Smithsonian Highlights Oil Spill Research on Mahi Mahi

Scientists place satellite tags on mahi mahi to study their activity.  Photo by RECOVER.

Scientists place satellite tags on mahi mahi to study their activity. Photo by RECOVER.

The Smithsonian recently published an article about research, funded by the Gulf of Mexico Research Initiative (GoMRI), that investigates oil spill impacts on different life stages of mahi mahi. Highlights include what is involved in conducting this cutting-edge research, what is being discovered about mahi mahi that is not oil-spill related, and the multiple scientific perspectives that help develop a comprehensive understanding of these important fish.

Read the article From Larvae to Adults – Finding Impacts of an Oil Spill on Mahi Mahi to find out the interesting techniques and discoveries that make this research so exciting!

To learn more about the research mentioned here, check out these articles:


GoMRI and the Smithsonian have a partnership to enhance oil spill science content on the Ocean Portal website.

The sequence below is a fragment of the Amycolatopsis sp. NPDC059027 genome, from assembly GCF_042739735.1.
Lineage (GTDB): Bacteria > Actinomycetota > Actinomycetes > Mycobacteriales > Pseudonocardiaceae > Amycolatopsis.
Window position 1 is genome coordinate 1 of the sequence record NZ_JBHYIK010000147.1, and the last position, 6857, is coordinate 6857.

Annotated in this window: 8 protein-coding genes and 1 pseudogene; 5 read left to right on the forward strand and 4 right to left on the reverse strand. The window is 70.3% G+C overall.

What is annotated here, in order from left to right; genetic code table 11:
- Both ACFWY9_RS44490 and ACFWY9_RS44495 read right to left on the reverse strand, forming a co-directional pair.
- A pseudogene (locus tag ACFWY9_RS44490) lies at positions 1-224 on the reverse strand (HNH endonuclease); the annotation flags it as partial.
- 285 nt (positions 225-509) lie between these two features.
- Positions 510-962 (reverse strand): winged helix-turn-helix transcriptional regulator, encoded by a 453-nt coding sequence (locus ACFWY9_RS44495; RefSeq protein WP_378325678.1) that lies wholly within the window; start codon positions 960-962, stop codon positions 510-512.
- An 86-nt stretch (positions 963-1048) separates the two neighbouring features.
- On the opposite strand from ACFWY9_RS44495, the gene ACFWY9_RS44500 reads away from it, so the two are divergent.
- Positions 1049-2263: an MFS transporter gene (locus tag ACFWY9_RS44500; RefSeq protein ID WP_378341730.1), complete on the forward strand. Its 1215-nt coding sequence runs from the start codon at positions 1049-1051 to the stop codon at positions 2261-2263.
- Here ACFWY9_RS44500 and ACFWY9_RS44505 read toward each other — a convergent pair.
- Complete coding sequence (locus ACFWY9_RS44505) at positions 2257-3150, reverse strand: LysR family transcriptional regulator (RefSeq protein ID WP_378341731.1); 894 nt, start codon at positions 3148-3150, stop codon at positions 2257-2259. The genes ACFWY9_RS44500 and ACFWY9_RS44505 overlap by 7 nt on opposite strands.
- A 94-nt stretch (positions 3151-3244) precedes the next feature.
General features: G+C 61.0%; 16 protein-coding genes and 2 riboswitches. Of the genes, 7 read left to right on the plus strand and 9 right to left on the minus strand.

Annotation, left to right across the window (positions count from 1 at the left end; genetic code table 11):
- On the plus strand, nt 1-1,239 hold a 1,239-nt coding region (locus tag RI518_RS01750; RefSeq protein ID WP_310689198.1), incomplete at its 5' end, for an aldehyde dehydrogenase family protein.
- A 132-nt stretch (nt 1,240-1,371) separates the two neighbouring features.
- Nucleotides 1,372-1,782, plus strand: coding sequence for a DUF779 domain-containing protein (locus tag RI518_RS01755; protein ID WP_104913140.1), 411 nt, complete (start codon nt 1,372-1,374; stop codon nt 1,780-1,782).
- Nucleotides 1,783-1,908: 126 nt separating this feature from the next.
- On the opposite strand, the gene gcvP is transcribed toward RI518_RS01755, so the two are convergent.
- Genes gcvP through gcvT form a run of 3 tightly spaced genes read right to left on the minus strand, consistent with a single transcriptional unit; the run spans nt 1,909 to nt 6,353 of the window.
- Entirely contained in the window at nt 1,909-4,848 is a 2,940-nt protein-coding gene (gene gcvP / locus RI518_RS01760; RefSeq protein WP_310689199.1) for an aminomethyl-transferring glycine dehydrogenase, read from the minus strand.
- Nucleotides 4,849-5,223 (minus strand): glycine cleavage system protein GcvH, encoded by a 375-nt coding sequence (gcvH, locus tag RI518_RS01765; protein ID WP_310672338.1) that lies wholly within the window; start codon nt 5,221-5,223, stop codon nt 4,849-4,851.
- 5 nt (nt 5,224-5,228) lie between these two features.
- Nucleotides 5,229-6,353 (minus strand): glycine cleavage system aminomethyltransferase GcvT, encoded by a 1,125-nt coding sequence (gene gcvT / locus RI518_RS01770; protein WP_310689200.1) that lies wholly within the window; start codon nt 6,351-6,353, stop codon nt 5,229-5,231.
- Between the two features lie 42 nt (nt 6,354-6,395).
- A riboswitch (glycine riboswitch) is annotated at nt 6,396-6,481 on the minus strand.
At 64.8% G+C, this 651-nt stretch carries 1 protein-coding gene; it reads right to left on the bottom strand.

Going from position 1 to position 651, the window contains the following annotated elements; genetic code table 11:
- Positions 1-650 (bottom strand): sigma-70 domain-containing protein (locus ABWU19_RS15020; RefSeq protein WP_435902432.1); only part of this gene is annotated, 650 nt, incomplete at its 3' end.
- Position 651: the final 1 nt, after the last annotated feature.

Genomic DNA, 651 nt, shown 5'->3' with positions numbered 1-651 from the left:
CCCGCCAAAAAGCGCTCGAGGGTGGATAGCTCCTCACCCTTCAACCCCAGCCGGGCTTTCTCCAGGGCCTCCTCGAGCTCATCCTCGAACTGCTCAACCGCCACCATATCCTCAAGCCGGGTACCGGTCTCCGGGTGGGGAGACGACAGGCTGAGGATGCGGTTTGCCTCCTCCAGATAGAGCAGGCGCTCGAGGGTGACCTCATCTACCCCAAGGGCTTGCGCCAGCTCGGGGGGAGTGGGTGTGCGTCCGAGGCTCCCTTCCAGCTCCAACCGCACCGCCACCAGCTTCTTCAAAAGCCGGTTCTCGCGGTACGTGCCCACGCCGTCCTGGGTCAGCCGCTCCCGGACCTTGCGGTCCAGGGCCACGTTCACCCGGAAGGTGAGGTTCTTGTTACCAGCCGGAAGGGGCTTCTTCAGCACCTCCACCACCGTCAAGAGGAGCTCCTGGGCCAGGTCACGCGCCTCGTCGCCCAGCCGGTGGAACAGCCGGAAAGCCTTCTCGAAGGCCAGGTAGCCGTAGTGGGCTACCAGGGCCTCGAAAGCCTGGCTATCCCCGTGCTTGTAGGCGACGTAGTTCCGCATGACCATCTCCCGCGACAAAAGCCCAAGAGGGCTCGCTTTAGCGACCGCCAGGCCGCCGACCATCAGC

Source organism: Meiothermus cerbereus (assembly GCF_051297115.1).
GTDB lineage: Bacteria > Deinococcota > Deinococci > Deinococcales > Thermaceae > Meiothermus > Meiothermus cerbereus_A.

This research was made possible in part by a grant from BP/The Gulf of Mexico Research Initiative (GoMRI) to the Relationships of Effects of Cardiac Outcomes in fish for Validation of Ecological Risk (RECOVER) consortium.

The GoMRI is a 10-year independent research program established to study the effect, and the potential associated impact, of hydrocarbon releases on the environment and public health, as well as to develop improved spill mitigation, oil detection, characterization and remediation technologies.  An independent and academic 20-member Research Board makes the funding and research direction decisions to ensure the intellectual quality, effectiveness and academic independence of the GoMRI research.  All research data, findings and publications will be made publicly available.  The program was established through a $500 million financial commitment from BP.  For more information, visit

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